The Centers for Disease Control this week released a report on a Houston case of HIV transmitted through lesbian sex. Rare, but true.
According to the report (which did not name any names), one of the partners, a 46-year-old woman, had been fighting an HIV infection since 2008, but stopped her treatment two years later. She started a six-month monogamous relationship with a woman in her forties who was previously healthy, and a regular blood donor in Houston. The woman had donated blood in March 2012, and tried again a few months later, but was denied for testing positive for HIV. In July that year, she was officially diagnosed with the disease.
"One of the problems here is that the original positive person decided to stop her treatment, which gave her more ability to be transmissive," Kathy Barton of the Houston Health and Human Services Department said.
The information was not made public until now. The CDC report went into detail about the couple's sex life and how the transmission may have been possible:
"The couple reported routinely having unprotected sex (using no barrier precautions) oral and vaginal contact using insertive sex toys that were shared between them but were not shared with any other persons. They described their sexual contact as at times rough to the point of inducing bleeding in either woman. They also reported having unprotected sexual contact during the menses of either partner. The recently infected woman reported that her partner was her only sexual contact during the 6 months before her serconversion."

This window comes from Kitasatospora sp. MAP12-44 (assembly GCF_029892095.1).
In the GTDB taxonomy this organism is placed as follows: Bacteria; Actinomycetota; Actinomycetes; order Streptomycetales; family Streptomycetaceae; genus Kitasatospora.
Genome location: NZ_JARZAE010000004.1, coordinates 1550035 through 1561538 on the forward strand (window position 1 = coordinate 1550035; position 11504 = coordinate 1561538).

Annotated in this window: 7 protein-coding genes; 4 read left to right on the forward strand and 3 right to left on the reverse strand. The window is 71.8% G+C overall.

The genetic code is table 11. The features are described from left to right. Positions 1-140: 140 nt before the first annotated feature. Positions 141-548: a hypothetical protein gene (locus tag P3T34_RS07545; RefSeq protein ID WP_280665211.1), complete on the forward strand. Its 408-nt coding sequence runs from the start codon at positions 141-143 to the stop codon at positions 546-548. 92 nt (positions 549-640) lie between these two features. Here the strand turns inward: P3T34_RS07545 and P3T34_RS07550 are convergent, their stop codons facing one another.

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"Everyone in the infectious disease arena had known that it was possible for this to occur," Barton said. "It took 34 years to find a case we could be very conclusive about. It's an important finding, but it is still a very unusual occurrence.
In fact, in Houston, men having sex with other men is one of the primary ways the disease is passed. In the latest HIV report put together by the city, there was a total of 6,129 woman infected with HIV, which more than doubled for men with 16,551 cases.
When one partner is HIV positive and the other is not, they are called a discordant couple by disease investigators. The CDC, in its report, said that HIV-discordant couples should get counseling regarding safe-sex practices.
"I don't think this [report] represents a monstrous threat to the lesbian community," Barton said. "Lesbians should pay attention if they are in a relationship and with an HIV-infected partner."